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L S O 2012 - Team Three


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14 replies to this topic

#1 Offline Hahli Husky

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Posted Jul 08 2012 - 05:14 PM

DO NOT POST HERE UNLESS YOU ARE ON THIS TEAM AND IT IS YOUR TURN TO WRITE.Thank you. Posted Image Review topic here!This is where Team Three of the Library Summer Olympics 2012 will be posting their story. If you guys come up with a team name and/or story title, PM me and I can edit it into the topic name for you.In this event, entrants will be required to do the following:- Work with a team to write a BIONICLE-themed epic based on a given prompt. Each prompt will be the first sentence from a popular book (that happen to own XP), and can be found below.ScheduleRemember that each team member can post once every 24 hours, creating a cap of 4 chapters per 24 hour period. The chapters can be as long or short as you like. Members will be posting in this order:Legolover-361JanusGSRFullmetal EyrchamistPlease try to let me know if you won't be able to post for more than 2 days' time! If there's an emergency and you are unable to notify me first, that's all right.The topics will be closing July 25th, 2012 at roughly 11:59 PM PDT. If the server is out, the deadline will be delayed accordingly.Team Three's Prompt:(lifted from The Tale of Despereaux by Kate DiCamillo)This story begins within the walls of a castle, with the birth of a mouse.Now continue the story as you please, and have fun! :)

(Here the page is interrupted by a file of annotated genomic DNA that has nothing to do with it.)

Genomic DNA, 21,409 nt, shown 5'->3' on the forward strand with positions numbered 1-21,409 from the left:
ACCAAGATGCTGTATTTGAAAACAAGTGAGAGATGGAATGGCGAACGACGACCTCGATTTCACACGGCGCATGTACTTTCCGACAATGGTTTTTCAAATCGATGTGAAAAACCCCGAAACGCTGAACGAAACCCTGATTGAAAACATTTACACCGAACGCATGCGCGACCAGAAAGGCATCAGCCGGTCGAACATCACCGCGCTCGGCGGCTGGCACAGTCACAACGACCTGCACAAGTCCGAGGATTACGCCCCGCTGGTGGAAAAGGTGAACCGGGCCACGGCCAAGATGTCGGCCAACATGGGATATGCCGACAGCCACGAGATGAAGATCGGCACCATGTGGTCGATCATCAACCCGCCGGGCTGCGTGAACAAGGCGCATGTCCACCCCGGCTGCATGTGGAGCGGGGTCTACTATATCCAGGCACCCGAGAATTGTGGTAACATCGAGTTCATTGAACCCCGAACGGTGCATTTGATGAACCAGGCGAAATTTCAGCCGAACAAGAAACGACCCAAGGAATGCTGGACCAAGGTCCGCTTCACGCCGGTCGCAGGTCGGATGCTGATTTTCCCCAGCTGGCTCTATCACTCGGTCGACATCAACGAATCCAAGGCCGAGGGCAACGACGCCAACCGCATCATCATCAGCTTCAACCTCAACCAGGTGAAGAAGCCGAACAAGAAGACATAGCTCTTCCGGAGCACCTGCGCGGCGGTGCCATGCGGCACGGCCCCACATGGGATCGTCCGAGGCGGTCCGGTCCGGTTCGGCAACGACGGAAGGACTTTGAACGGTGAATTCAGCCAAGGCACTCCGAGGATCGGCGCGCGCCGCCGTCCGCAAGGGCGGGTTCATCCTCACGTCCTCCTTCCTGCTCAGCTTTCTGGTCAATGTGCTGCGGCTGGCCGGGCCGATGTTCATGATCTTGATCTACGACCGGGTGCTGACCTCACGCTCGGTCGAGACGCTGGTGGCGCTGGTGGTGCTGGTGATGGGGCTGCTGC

Edited by Hahli Husky, Jul 26 2012 - 12:53 PM.

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#2 Offline Legolover-361

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Posted Jul 09 2012 - 11:28 AM

Chapter One